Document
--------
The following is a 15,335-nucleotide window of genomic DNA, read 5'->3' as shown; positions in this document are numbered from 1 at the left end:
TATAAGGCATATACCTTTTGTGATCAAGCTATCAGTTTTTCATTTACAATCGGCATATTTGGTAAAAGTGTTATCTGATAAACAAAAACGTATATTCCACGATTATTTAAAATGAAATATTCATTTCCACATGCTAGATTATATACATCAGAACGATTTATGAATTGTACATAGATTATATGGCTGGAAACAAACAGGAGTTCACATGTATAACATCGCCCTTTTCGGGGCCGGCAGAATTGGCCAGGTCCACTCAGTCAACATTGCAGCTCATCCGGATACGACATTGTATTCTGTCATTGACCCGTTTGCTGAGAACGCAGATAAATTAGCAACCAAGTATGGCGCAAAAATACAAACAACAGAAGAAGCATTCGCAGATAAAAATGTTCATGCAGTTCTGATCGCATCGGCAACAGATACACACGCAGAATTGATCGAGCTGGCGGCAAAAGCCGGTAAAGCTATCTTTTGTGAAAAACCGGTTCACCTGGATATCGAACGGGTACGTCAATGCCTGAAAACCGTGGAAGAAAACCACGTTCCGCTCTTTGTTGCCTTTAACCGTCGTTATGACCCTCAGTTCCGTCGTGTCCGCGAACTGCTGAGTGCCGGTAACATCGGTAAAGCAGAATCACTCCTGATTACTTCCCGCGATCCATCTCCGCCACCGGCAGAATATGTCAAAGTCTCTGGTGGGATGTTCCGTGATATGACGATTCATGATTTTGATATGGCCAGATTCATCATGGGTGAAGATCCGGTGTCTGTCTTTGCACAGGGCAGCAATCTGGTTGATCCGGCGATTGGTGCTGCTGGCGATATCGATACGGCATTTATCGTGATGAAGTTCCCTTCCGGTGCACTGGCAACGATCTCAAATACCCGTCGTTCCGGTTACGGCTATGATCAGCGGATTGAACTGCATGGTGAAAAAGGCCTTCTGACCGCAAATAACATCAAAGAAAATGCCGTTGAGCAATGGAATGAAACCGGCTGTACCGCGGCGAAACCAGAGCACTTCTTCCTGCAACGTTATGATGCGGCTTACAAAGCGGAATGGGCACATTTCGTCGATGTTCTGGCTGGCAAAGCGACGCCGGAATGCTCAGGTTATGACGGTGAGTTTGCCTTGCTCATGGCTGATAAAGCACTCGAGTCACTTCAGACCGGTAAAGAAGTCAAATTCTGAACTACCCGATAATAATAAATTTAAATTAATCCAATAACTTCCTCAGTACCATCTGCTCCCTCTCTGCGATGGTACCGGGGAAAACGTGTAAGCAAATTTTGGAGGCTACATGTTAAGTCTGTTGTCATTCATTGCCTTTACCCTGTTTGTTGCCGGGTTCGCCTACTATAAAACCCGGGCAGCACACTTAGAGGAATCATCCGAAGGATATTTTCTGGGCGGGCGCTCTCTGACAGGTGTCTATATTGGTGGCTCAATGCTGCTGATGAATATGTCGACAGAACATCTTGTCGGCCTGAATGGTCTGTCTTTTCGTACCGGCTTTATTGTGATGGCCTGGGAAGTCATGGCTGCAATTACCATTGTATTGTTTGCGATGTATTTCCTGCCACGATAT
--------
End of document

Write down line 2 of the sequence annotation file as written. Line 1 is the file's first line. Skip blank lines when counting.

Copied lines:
TATAAGGCATATACCTTTTGTGATCAAGCTATCAGTTTTTCATTTACAATCGGCATATTTGGTAAAAGTGTTATCTGATAAACAAAAACGTATATTCCACGATTATTTAAAATGAAATATTCATTTCCACATGCTAGATTATATACATCAGAACGATTTATGAATTGTACATAGATTATATGGCTGGAAACAAACAGGAGTTCACATGTATAACATCGCCCTTTTCGGGGCCGGCAGAATTGGCCAGGTCCACTCAGTCAACATTGCAGCTCATCCGGATACGACATTGTATTCTGTCATTGACCCGTTTGCTGAGAACGCAGATAAATTAGCAACCAAGTATGGCGCAAAAATACAAACAACAGAAGAAGCATTCGCAGATAAAAATGTTCATGCAGTTCTGATCGCATCGGCAACAGATACACACGCAGAATTGATCGAGCTGGCGGCAAAAGCCGGTAAAGCTATCTTTTGTGAAAAACCGGTTCACCTGGATATCGAACGGGTACGTCAATGCCTGAAAACCGTGGAAGAAAACCACGTTCCGCTCTTTGTTGCCTTTAACCGTCGTTATGACCCTCAGTTCCGTCGTGTCCGCGAACTGCTGAGTGCCGGTAACATCGGTAAAGCAGAATCACTCCTGATTACTTCCCGCGATCCATCTCCGCCACCGGCAGAATATGTCAAAGTCTCTGGTGGGATGTTCCGTGATATGACGATTCATGATTTTGATATGGCCAGATTCATCATGGGTGAAGATCCGGTGTCTGTCTTTGCACAGGGCAGCAATCTGGTTGATCCGGCGATTGGTGCTGCTGGCGATATCGATACGGCATTTATCGTGATGAAGTTCCCTTCCGGTGCACTGGCAACGATCTCAAATACCCGTCGTTCCGGTTACGGCTATGATCAGCGGATTGAACTGCATGGTGAAAAAGGCCTTCTGACCGCAAATAACATCAAAGAAAATGCCGTTGAGCAATGGAATGAAACCGGCTGTACCGCGGCGAAACCAGAGCACTTCTTCCTGCAACGTTATGATGCGGCTTACAAAGCGGAATGGGCACATTTCGTCGATGTTCTGGCTGGCAAAGCGACGCCGGAATGCTCAGGTTATGACGGTGAGTTTGCCTTGCTCATGGCTGATAAAGCACTCGAGTCACTTCAGACCGGTAAAGAAGTCAAATTCTGAACTACCCGATAATAATAAATTTAAATTAATCCAATAACTTCCTCAGTACCATCTGCTCCCTCTCTGCGATGGTACCGGGGAAAACGTGTAAGCAAATTTTGGAGGCTACATGTTAAGTCTGTTGTCATTCATTGCCTTTACCCTGTTTGTTGCCGGGTTCGCCTACTATAAAACCCGGGCAGCACACTTAGAGGAATCATCCGAAGGATATTTTCTGGGCGGGCGCTCTCTGACAGGTGTCTATATTGGTGGCTCAATGCTGCTGATGAATATGTCGACAGAACATCTTGTCGGCCTGAATGGTCTGTCTTTTCGTACCGGCTTTATTGTGATGGCCTGGGAAGTCATGGCTGCAATTACCATTGTATTGTTTGCGATGTATTTCCTGCCACGATAT